But first, take a look at Atlantic City’s new “Revel” hotel casino. It took six years and $2.2 billion to build, and opened last May with the promise of revitalizing Atlantic City. Unlike the smoky caves of yore, the casino had windows! The building was modern and refined instead of a big faux-historical pile. Elegant and sophisticated.
Aaaannnd it just declared bankruptcy. The story had this hard-to-resist link:
Don’t get your hopes up. It’s just a slide show of the place looking nice, and empty. The story of its troubles can be fund here.
HAHAHAHHAHAHAH In case you missed it, the fake Guy Fieri Menu is the funniest thing on the entire Internet at this moment.
GOATS Here's two minutes of goats yelling like humans.
SCIENCE We’re happier than Iowa. Based on our tweets. Really. It’s Science.
For individual cities, the Vermont researchers note, the amount of swearing contributed substantially to their final scores. They think it's worth investigating this phenomenon, which they call "geoprofanity."
One difficulty I have with the study is that it doesn't take into account that people might just talk about happiness differently in some parts of the country or within some demographic groups. The study identified people with Norwegian ancestry as happier than African Americans. Is that because the Norwegians are actually happier or do they just tweet as if they're happier?
How much nonsense are we talking here, you wonder. Lots of nonsense? Yes. Lots.
The researchers coded each tweet for its happiness content, based on the appearance and frequency of words determined by Mechanical Turk workers to be happy (rainbow, love, beauty, hope, wonderful, wine) or sad (damn, boo, ugly, smoke, hate, lied). While the researchers admit their technique ignores context, they say that for large datasets, simply counting the words and averaging their happiness content produces "reliable" results.
Damn boo ugly rainbow wine! Tweet that and confuse the Mechanical Turk. Which, by the way, was named after an early robot scam. Also known just as "The Turk."
WEB Would you like to see some old low-value baseball cards defaced in the style of a 1977 13 year old? Perhaps you would:
There is a tumblr devoted to these things, and I'm glad. Go here.
Jenna Wortham at the New York Times thinks so. With 259 apps installed on her iPhone, she estimates that she regularly uses 16 of them.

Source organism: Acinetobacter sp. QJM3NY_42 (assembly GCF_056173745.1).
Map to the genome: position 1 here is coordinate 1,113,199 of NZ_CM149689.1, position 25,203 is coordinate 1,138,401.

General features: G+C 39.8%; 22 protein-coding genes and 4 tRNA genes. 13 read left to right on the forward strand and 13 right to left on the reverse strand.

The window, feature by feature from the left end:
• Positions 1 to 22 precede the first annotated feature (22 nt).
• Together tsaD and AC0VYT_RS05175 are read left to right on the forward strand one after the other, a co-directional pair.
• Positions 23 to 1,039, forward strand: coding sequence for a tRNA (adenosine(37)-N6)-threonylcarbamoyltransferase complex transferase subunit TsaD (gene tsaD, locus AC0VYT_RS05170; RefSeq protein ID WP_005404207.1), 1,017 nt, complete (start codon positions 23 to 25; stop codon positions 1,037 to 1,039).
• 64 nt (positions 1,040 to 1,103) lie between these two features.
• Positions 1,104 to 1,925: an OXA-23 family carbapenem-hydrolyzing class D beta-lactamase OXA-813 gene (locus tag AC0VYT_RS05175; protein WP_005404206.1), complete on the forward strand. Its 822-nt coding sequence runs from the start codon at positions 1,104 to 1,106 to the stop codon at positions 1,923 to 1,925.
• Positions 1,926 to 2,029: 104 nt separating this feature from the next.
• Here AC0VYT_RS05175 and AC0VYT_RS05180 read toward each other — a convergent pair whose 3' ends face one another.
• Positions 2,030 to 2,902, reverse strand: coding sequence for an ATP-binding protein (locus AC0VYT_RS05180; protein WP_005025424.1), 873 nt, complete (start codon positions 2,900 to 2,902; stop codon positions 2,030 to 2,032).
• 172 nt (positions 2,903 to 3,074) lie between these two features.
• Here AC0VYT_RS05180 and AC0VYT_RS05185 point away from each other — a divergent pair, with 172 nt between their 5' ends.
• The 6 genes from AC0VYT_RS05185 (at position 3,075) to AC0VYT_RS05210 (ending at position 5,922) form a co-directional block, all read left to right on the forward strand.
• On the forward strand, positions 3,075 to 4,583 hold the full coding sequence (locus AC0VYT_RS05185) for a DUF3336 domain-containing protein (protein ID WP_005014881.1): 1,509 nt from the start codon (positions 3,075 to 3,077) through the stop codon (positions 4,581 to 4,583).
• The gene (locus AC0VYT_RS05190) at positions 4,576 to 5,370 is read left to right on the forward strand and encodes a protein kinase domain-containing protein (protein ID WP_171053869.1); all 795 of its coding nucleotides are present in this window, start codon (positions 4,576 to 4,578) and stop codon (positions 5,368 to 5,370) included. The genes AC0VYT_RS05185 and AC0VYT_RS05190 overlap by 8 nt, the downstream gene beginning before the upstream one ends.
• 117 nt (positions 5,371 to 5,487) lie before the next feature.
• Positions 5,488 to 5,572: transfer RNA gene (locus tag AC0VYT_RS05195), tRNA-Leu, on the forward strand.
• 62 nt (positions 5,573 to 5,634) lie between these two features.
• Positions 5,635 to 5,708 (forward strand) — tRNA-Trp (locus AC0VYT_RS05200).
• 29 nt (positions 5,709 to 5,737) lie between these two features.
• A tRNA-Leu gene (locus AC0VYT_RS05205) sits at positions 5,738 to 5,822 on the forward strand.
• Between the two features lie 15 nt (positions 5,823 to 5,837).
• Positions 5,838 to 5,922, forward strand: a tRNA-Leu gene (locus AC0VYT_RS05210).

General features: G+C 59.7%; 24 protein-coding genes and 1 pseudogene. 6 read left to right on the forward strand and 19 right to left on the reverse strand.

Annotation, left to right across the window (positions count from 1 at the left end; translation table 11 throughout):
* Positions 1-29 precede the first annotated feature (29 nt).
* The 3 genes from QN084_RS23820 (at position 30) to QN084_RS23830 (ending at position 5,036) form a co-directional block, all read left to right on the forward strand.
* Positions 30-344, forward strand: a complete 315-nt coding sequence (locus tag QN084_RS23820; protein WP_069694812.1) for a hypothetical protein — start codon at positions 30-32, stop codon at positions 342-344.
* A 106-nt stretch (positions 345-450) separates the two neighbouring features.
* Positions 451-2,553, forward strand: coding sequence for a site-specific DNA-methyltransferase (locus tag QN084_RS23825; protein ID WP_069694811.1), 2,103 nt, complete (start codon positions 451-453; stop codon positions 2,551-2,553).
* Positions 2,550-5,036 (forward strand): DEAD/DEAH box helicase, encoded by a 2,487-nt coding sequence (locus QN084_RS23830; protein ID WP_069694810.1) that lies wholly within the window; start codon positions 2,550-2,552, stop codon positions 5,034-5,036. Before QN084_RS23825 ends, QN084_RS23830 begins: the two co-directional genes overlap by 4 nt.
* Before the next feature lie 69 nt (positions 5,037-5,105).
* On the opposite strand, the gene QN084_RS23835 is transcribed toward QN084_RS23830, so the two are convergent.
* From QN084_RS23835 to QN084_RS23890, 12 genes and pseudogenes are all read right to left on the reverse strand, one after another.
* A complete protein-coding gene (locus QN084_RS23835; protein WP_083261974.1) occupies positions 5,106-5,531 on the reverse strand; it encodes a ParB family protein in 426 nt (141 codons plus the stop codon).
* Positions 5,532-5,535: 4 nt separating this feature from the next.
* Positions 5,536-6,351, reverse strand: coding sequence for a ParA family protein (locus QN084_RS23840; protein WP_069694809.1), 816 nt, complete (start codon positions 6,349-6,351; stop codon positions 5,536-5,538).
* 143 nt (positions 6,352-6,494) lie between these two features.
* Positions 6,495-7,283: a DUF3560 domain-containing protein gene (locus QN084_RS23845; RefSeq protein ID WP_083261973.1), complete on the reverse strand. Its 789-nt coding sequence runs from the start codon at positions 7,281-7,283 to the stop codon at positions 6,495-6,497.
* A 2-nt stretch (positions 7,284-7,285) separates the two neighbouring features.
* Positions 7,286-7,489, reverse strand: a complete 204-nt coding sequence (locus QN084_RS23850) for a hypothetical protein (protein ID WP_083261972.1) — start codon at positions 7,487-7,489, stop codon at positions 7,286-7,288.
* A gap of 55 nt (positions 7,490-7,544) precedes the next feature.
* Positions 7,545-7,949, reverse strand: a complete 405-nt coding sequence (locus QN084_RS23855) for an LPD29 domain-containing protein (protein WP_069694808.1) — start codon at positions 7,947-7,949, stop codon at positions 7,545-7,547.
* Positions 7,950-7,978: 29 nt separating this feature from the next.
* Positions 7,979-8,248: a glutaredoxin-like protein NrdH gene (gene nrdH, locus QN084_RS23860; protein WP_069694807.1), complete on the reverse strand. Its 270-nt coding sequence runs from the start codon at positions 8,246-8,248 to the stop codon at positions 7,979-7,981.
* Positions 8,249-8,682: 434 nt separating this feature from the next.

She has too many, then. It sounds as if Jenna might have hit app overload, but the first rule of Tech Writing - aside from knowing what Apple must do in the future - is to extrapolate big trends from one’s own personal experience. The article says:
(People) keep using the same apps—Nielsen says Facebook, YouTube, Google Play, Google Search, and Gmail were the top five apps in both 2011 and 2012. And they're not spending markedly more time in apps: 39 minutes a day in 2012 versus 37 minutes in 2011.
Down two minutes. As for those Nielsen ratings, the Verge says it’s “Facebook, YouTube, Android Market, Google Search, and Gmail - the same as Nielsen saw last year.” It also notes that we don’t know how people responded to the survey - do people say “Google Search” to mean the app, or the browser, or “the search widget that’s built into Android 4.0.”
Android Market? Top five? People use that more than Twitter or Angry Birds or Instagram? Possibly, but when the top five app includes one whose function is “buy more apps” it doesn’t make sense, and certainly doesn’t indicate burn-out.
I’m a sucker for weather and photography apps, and usually buy one of each a month. Currently I use Solar, which tells me what I want to know.
Push your finger up to see the weather in the immediate future; pull down for three day forecast; swipe for another city. That’s about all I need. The less the better is my motto for apps, and I suspect for others as well.
Other things I have learned: with the exception of photo apps, anything that goes into a folder is forgotten forever.
Anything that’s four screens back is never used, so confine yourself to three screens.
If you don’t use it, you won't use it.
There: saved you some agony over whether we’re all suffering app burnout. Which we’re not.
Another thing I never use: GTD apps. Get Things Done. I have gone through many list apps, which sync and let me tag things and cross off completed tasks, and not one is satisfying. I use these. With a pen.
They're not only sturdy, they're beautiful. Fans slaver for new colors, and they know it. They know we'll buy them if they're just white. The inside copy is clever but deadpan, and sometimes you think the entire thing is a marketing joke: surely they can't be this serious about notebooks. I mean, here's a description of the steno pad (which I have, for no reason):
THE STENO is 6″ by 9″ with a black Double-O Wiring spiral at the top so it lies flat, open or closed. Inside you’ll find 80 pages of 70# “Bright White” paper Gregg-ruled with a fine, soy-based application of “Double Knee Duck Canvas” light brown ink. The covers are Newark Paperboard Mills 60 pt. “Super Duty Chipboard,” with a screen-printed 1-Color application of “Dictation Smudge” black ink.
They aren't serious. Completely, that is. In a way they are.